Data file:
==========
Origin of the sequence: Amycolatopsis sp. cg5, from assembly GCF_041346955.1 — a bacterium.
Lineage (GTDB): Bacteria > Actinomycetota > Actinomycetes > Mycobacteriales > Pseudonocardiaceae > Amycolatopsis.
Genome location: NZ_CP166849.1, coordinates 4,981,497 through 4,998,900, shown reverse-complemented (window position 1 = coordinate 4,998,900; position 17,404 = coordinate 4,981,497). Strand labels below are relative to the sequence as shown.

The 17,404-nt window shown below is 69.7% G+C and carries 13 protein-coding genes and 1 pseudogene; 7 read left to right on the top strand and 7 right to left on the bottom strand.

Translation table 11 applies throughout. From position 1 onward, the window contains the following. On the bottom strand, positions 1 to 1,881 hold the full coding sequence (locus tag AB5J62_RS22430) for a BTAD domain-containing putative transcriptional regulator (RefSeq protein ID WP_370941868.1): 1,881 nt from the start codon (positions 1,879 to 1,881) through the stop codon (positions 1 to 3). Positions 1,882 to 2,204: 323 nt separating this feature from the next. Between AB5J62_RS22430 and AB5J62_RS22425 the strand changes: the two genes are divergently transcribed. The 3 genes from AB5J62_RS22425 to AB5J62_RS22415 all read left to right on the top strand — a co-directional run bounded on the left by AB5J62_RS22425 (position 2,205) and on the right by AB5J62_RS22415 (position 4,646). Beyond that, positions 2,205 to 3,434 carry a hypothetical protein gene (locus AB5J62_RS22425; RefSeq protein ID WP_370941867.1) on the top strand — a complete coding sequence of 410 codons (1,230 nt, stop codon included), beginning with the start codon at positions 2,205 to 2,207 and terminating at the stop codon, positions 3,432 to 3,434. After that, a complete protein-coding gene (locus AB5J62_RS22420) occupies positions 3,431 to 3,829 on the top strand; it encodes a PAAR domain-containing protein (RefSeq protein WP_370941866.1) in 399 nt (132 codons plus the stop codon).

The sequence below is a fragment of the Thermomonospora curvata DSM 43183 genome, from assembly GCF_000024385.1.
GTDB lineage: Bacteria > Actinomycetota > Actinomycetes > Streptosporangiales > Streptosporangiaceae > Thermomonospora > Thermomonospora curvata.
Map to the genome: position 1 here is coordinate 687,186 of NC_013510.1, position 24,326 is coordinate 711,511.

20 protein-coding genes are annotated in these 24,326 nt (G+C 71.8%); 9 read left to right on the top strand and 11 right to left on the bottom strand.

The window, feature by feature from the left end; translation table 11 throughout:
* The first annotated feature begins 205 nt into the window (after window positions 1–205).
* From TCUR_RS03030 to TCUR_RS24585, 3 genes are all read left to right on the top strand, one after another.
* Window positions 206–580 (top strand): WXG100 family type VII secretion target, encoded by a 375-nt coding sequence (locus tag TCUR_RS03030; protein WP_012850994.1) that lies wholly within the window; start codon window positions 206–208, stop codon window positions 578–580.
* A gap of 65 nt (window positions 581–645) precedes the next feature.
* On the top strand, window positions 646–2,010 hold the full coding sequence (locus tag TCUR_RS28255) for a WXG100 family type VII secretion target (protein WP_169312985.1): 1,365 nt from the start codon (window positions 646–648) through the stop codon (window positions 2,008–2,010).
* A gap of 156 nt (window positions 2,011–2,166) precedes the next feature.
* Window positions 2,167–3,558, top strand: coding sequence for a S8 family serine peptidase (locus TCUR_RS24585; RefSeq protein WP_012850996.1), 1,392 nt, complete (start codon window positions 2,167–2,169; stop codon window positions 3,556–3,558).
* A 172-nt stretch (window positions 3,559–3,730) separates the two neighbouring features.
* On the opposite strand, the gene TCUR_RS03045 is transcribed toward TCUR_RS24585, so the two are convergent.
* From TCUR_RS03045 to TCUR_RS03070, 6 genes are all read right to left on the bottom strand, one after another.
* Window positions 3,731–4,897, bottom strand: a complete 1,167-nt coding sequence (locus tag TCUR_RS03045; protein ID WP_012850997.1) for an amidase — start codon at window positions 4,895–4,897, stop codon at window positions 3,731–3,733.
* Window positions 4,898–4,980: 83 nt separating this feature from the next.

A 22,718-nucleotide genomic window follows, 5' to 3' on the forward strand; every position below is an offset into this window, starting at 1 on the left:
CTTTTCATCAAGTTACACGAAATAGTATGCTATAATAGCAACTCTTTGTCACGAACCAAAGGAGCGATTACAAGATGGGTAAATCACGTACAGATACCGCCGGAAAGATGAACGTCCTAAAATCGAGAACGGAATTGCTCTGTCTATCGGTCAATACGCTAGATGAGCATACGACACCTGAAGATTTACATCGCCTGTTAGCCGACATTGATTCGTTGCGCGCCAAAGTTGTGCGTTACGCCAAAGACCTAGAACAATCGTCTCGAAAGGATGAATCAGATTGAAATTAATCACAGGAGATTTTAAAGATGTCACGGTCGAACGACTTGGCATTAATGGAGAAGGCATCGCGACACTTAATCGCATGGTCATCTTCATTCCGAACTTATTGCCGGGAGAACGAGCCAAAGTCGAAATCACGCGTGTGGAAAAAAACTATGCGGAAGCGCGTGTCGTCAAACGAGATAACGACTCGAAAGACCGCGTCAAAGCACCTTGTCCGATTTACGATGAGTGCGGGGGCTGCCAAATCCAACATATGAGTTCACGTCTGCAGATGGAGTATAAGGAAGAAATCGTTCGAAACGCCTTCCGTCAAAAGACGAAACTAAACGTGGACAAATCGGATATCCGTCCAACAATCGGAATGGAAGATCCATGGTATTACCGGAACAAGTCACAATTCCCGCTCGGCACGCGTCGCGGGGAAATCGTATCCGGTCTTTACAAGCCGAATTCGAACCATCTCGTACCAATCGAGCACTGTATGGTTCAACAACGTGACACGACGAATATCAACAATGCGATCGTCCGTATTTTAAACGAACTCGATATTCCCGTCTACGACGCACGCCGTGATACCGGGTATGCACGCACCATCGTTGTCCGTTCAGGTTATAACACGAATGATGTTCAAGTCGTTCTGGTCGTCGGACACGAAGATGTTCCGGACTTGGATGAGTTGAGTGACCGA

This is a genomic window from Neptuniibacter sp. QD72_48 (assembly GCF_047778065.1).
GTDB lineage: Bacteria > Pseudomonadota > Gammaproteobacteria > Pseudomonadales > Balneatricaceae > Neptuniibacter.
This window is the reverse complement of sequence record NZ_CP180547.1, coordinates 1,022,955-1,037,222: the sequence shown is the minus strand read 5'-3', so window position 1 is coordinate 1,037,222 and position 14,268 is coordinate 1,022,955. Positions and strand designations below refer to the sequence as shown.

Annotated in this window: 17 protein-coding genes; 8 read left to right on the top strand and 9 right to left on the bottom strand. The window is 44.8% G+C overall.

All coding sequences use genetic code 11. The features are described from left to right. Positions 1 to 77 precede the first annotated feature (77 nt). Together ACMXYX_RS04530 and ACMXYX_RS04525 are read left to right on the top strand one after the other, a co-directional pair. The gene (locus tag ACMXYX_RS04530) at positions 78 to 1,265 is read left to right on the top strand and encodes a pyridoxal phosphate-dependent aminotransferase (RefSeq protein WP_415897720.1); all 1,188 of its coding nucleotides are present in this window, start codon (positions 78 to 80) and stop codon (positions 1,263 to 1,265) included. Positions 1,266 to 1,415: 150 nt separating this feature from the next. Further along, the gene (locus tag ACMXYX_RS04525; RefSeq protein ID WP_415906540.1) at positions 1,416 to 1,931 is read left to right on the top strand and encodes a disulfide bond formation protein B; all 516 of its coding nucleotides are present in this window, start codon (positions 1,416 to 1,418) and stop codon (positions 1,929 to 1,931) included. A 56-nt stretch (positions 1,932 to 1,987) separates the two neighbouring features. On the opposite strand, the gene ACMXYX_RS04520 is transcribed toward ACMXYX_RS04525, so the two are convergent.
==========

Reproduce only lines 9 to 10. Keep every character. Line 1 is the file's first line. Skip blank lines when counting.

20 protein-coding genes are annotated in these 24,326 nt (G+C 71.8%); 9 read left to right on the top strand and 11 right to left on the bottom strand.

The window, feature by feature from the left end; translation table 11 throughout: